http://www.officerresource.com/forum...ad.php?t=28495

I promised you all here that if I heard anything, I would post it here. This case is one of those that will affect and live with me for a long time.

The results on the father as to what he might have been on are in.

Definitely some kind of psychotic lunatic nut case, IMO. I am glad that he is not living anymore and further draining our system in the courts.

Feel free to read some of the comments attached to the clips, some of then really set me off.

http://www.modbee.com/local/story/349797.html

Dad who killed toddler wasn't on drugs, report says



A stuffed toy dog was hung on the stop sign at the intersection of Bradbury and Blaker Roads west of Turlock a couple of hundred feet west of the spot where Sergio Aguiar, 27, of Turlock, savagely beat his 2-year-old son, Sergio Axel Casian, to death before being himself shot dead by a peace officer. Ted Benson/The Modesto Bee

Modesto Bee


Toxicology tests negative; behavior still unexplained
By ROSALIO AHUMADA
rahumada@modbee.com
last updated: July 03, 2008 11:32:30 PM
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Toxicology tests came back negative Thursday for the Turlock man who beat his young son to death last month, adding to the mystery of why a father would commit such a heinous act.

Sergio Casian Aguiar, 27, had no drugs or alcohol in his system that might help explain his behavior, said Kristi Ah You, Stanislaus County chief coroner.

Aguiar killed his 25-month-old son, Axel, on June 14, the night before Father's Day, on a dark country road 15 miles south of Modesto.

Confronted by a passer-by, Aguiar only stopped kicking the child when a Modesto police officer shot him in the forehead, killing him where he stood.

The boy was pronounced dead at Emanuel Medical Center in Turlock. It took DNA testing to positively identify him.

The crime's brutality shocked the community and generated reaction from around the world.

Investigators and co-workers said Aguiar had no criminal history or signs of mental illness, though witnesses on the night of the attack said Aguiar spoke of "demons" within his son.

Aguiar worked in the meat department at a FoodMaxx store in Turlock and had separated recently from his wife, Frances Lilian Casian, a kindergarten teacher in Delhi. Casian was in Southern California for the weekend when the attack unfolded on West Bradbury Road, authorities said.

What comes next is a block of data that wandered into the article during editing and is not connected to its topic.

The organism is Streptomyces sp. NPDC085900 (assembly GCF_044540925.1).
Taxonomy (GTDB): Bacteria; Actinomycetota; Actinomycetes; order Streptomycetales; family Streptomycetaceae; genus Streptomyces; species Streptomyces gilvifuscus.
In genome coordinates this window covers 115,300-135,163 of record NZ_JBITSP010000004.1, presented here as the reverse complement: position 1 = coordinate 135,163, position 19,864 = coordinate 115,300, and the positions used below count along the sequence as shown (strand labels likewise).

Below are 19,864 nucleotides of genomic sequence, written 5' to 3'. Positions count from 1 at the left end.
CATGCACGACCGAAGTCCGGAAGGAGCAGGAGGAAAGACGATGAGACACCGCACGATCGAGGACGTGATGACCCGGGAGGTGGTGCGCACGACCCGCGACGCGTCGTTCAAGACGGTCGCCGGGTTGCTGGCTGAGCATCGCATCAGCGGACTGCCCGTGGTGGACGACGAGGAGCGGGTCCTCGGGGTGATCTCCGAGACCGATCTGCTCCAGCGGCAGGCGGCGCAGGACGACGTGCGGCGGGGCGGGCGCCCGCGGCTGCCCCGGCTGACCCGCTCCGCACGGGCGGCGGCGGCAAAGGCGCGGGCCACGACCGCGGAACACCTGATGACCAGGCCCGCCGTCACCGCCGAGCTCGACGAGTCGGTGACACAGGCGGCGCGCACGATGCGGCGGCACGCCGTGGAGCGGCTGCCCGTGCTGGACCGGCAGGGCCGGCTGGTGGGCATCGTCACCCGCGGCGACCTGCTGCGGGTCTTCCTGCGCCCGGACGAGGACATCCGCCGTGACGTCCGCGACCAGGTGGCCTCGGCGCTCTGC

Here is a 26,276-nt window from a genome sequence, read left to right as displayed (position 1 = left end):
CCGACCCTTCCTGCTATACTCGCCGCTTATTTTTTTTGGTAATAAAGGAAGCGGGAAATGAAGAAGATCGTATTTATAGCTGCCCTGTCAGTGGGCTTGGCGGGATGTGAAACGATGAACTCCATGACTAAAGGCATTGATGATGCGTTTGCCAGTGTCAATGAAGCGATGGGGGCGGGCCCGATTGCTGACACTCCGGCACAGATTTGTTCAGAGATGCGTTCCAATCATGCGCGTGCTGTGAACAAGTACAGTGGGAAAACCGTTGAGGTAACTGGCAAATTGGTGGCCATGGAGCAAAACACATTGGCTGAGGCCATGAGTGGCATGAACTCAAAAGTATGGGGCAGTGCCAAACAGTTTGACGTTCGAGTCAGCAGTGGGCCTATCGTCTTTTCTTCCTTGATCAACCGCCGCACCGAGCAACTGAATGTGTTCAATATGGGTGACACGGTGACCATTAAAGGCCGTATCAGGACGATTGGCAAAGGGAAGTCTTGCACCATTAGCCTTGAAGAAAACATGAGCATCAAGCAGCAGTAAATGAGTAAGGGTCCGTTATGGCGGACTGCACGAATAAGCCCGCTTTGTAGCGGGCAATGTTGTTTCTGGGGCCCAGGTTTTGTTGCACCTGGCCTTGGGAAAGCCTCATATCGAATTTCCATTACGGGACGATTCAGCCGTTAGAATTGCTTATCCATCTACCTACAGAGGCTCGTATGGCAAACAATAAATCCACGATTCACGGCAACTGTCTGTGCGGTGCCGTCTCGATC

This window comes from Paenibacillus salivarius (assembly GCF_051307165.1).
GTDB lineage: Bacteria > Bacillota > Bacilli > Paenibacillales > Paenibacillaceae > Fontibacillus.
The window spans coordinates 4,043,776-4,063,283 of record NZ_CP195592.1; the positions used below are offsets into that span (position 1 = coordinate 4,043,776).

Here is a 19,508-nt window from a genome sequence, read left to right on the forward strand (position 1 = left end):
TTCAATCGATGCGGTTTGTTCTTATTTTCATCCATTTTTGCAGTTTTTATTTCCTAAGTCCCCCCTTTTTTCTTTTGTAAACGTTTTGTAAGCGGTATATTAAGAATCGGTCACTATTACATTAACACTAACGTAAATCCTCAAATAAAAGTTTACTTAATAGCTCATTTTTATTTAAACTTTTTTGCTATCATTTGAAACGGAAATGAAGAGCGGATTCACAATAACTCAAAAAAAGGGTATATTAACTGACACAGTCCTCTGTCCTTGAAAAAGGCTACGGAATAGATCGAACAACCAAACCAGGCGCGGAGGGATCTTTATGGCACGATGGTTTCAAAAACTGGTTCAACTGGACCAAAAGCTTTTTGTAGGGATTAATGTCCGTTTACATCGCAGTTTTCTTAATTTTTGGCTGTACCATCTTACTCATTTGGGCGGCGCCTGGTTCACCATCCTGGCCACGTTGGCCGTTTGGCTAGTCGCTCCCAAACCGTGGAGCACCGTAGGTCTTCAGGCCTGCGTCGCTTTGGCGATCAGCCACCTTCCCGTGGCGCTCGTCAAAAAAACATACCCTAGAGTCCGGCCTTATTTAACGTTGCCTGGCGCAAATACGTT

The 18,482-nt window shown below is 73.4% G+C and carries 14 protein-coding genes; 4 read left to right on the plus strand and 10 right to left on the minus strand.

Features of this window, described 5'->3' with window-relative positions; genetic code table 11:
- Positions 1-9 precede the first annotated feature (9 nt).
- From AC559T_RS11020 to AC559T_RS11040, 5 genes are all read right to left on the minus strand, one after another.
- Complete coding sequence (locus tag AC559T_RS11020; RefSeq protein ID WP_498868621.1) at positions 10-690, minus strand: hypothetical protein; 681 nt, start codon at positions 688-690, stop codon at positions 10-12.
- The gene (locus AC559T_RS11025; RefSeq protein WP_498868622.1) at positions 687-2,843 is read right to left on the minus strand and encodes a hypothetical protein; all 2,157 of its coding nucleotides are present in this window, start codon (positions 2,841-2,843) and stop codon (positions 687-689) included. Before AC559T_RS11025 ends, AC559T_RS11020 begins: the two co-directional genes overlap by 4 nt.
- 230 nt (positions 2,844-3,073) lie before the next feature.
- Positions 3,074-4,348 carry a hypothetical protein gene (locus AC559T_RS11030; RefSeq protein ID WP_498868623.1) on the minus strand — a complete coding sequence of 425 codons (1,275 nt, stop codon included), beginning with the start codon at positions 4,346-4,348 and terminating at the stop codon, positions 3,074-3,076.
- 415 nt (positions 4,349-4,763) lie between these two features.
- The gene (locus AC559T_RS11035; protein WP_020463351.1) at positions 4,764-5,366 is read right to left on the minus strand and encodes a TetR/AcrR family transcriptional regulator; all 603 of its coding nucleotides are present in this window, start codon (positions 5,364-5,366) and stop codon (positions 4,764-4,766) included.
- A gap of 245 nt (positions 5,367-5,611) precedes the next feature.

Nothing, Casian told detectives, foretold the tragic events.

Phil Trompetter is a psychologist who spent 30 years working with law enforcement agencies in Stanislaus County, providing police and forensic psychology. He sold the police psychology portion of his downtown Modesto practice, but kept the forensic psychology element, continuing to evaluate defendants and suspects while serving as an expert witness in the courts.

Trompetter spoke Thursday about the case, but emphasized his hypothesis on Aguiar's actions was based on media reports.

"I don't want to sound like I'm diagnosing this guy," he said. "But it sounds like brief psychotic disorder ... a delusional belief that his son was possessed by demons."

Trompetter listed four conditions that could have led a father to act so violently toward his son:


Substance-induced psychosis produced by narcotics such as methamphetamine, cocaine and PCP. This cause was ruled out by toxicology tests.

Chronic mental illness. Aguiar's family, co-workers and investigators said there were no signs of mental illness.

Delirium caused by a medical condition such as a seizure or long-term illness.

Brief psychotic disorder.

Trompetter said the final diagnosis is not common, but it could explain an acute psychotic break happening without previous symptoms "out of the clear blue."

According to the Web site WebMD, brief psychotic disorder is a short-term illness with psychotic symptoms that often come on suddenly and last for less than one month, after which the person usually recovers completely.

"They got crazy and then they cleared up quickly," Trompetter said of people whom he's diagnosed with the disorder.

According to WebMD, some people might have recurrent episodes of psychotic symptoms, but it is rare.

The symptoms might include hallucinations; delusions; disorganized thinking; speech or language that doesn't make sense; unusual behavior; problems with memory; disorientation or confusion; changes in eating or sleeping habits; changes in energy level or weight; and the inability to make decisions.

According to WebMD, there are three basic forms:

Brief psychotic disorder with obvious stressor occurs shortly after and often in response to a trauma or major stress, such as the death of a loved one, an accident, an assault or a natural disaster.

Brief psychotic disorder without obvious stressor has no apparent trauma or stress that triggers the illness.

Brief psychotic disorder with postpartum onset occurs in women, usually within four weeks of having a baby.

The disorder generally occurs first in early adulthood, 20s and 30s, and is more common in women than in men, according to WebMD.

Trompetter, however, could not recall a case of the disorder resulting in someone committing "such a heinous act of violence."

Bee staff writer Emilie Raguso contributed to this report.
Bee staff writer Rosalio Ahumada can be reached at rahumada@modbee.com or 578-2394.